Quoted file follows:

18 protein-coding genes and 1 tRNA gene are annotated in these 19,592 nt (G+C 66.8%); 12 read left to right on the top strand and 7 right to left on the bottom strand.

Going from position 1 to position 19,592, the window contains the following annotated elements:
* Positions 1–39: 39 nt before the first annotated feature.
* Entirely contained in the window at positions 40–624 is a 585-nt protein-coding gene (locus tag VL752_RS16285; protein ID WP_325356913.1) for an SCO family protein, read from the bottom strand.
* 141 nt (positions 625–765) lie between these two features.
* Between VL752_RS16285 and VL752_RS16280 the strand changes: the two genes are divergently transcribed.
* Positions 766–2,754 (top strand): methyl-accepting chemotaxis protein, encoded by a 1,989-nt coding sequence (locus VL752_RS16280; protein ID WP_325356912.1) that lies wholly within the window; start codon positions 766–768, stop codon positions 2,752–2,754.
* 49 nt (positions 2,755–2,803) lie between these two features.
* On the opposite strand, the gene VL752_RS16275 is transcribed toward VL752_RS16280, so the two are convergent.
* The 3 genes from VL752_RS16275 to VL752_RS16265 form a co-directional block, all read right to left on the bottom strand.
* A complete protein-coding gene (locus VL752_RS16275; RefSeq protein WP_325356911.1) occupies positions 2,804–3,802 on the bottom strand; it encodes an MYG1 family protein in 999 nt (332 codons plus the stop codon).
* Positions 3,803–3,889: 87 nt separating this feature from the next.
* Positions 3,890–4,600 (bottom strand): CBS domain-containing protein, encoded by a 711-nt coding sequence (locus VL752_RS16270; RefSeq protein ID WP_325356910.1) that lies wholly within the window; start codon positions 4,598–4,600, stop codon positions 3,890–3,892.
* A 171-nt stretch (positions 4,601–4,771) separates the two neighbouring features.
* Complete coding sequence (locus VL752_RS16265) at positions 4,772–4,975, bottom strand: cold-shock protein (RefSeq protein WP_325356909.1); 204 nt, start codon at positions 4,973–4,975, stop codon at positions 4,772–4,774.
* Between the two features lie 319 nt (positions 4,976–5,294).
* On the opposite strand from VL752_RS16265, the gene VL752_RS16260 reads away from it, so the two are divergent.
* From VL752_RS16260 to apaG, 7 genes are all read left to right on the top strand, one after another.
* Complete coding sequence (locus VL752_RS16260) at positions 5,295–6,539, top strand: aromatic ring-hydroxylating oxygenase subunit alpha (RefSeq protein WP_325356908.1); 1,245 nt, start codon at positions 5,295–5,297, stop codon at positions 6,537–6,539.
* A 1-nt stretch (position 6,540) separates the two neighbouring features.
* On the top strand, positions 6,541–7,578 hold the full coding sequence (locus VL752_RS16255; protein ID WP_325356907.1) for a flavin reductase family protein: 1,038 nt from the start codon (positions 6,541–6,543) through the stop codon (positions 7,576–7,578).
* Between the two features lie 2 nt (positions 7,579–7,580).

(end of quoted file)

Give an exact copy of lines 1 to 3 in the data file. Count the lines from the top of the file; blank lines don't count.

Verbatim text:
18 protein-coding genes and 1 tRNA gene are annotated in these 19,592 nt (G+C 66.8%); 12 read left to right on the top strand and 7 right to left on the bottom strand.

Going from position 1 to position 19,592, the window contains the following annotated elements:
* Positions 1–39: 39 nt before the first annotated feature.